How Dynasties Shaped American Politics

Hal Gordon




Average voter turnout in the 2014 elections is reported to be the lowest since World War II. There are doubtless many reasons for this poor showing, but I’m going to suggest a provocative one: namely, that the American people aren’t voting because they are coming to accept the dynastic principle when it come to filling public offices.


For a nation founded on the principle that all men are created equal, this country has produced a remarkable number of political dynasties. John Quincy Adams, our sixth president, was the son of second president John Adams. Benjamin Harrison, the 23rd president, was the grandson of ninth president William Henry Harrison. And, of course, President George W. Bush, our 43rd president, is the son of George H.W. Bush, our 41st president.


And let’s not forget the Kennedys: John Kennedy was president, brother Bobby was attorney general and candidate for president, and Teddy Kennedy was a senator and candidate for president before he took that wrong turn off Chappaquiddick bridge. Bobby’s daughter Kathleen was lieutenant governor of Maryland and later an unsuccessful candidate for governor. Alice Roosevelt Longworth, Teddy Roosevelt’s irrepressible, sharp-tongued daughter, once said of the Kennedys that the world had not seen a family like them since the Bonapartes.


Alice was in no position to make wisecracks about ruling families. She belonged to one herself. Her father and Franklin Roosevelt were distant cousins. Not only that, Teddy was the uncle of Eleanor Roosevelt, FDR’s wife.


The Taft family of Ohio produced a president — William Howard Taft, who served as Chief Justice of the U.S. Supreme Court after he left the White House – and also three senators, two representatives and a lieutenant governor. The Frelinghuysens of New Jersey have served in either the House or Senate for six generations. Other families with long record in office include the Chafees of Rhode Island and the Bayhs of Indiana.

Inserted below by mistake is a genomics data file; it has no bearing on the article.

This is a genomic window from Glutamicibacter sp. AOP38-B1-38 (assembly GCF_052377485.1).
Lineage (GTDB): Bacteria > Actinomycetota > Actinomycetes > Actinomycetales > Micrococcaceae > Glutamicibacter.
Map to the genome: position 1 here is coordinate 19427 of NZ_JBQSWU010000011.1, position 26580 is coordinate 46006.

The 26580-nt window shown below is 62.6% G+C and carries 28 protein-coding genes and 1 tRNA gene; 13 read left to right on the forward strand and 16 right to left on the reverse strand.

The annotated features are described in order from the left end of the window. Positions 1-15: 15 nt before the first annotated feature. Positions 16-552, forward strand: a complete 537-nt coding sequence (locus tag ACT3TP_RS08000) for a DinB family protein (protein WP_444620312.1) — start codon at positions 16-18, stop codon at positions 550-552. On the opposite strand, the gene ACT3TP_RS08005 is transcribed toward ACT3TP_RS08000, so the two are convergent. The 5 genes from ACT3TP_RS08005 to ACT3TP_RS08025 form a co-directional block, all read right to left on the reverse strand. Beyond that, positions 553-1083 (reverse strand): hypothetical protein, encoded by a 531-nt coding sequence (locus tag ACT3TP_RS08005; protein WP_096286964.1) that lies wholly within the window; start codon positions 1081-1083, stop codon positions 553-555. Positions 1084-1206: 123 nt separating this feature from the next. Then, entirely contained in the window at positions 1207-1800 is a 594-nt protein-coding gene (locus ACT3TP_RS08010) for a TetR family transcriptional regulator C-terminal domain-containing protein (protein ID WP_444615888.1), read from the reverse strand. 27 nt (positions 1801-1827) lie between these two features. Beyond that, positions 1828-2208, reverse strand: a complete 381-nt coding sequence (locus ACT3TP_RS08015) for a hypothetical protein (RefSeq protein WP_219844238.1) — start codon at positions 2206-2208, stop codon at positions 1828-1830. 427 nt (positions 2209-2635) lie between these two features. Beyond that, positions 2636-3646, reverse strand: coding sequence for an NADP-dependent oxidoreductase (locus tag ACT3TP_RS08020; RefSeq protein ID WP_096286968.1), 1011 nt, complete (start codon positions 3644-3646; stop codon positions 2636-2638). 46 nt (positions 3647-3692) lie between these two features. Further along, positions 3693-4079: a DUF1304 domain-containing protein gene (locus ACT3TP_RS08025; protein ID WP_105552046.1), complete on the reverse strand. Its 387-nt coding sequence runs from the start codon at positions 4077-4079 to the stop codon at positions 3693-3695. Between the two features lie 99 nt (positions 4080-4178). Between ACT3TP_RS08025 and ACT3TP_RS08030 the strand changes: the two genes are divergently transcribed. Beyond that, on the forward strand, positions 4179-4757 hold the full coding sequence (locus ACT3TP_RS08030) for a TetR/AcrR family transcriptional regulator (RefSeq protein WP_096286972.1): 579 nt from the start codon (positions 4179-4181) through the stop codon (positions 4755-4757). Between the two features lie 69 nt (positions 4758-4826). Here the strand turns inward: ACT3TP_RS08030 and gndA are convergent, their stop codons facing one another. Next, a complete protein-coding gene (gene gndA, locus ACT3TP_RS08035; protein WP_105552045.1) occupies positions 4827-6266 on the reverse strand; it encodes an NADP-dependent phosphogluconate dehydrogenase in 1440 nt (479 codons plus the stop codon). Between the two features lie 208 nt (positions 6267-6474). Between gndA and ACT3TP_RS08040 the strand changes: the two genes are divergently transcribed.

More recently, Andrew Cuomo succeeded his father as governor of New York. Rep. John Sarbanes, who represents Maryland’s third district in Congress, is the son of former senator Paul Sarbanes. The elder Sarbanes represented the third district himself between 1971 and 1977.


Stephen Hess of the Brookings Institution once calculated that about 700 U.S. families had sent two or more members to Congress. According to him, political dynasties “are all over the place.”


University of Virginia political scientist Larry Sabato seconded Hess. “What has happened to the American republic?” he exclaimed. “How does it differ from a banana republic where a couple of dominant families often run everything for generations?


Fortunately, the dynastic principle is not absolute. It suffered at least two setbacks in the last elections. Michelle Nunn, daughter of former Senator Sam Nunn of Georgia, was decisively beaten in her own campaign for senator from that state. Also, Jason Carter, grandson of former president and former Georgia governor Jimmy Carter, failed in his own gubernatorial bid.



But these would appear to be the exceptions. In Connecticut, Teddy Kennedy Jr., son of the late Massachusetts senator, won a seat in the Connecticut state senate. In Texas, George P. Bush– nephew of President George W. Bush, grandson of President George H.W. Bush, and son of former Florida governor Jeb Bush–was elected state land commissioner by a whopping 60 percent of the vote.


Meanwhile, George P.’s father Jeb is a possible presidential candidate in 2016, as is former first lady Hilary Clinton.


Where will it all end?


In medieval England, the rival houses of York and Lancaster claimed the crown, touching off more than thirty years of bloody civil war. The succession was finally settled when the last Lancastrian claimant, Henry Tudor, killed the last Yorkist king, Richard III, at the Battle of Bosworth in 1485. Henry then cemented the peace by marrying a Yorkist princess, uniting the two houses. If Chelsea Clinton and George P. Bush were not already married to other spouses, the nation’s power brokers could arrange a marriage of convenience between the two and eliminate the need for future presidential elections altogether.


Maybe the voters who stayed at home on election day were the smart ones.


Author Bio:


Hal Gordon, who wrote speeches for the Reagan White House and Gen. Colin Powell, is currently a freelance speechwriter in Houston. Web site:



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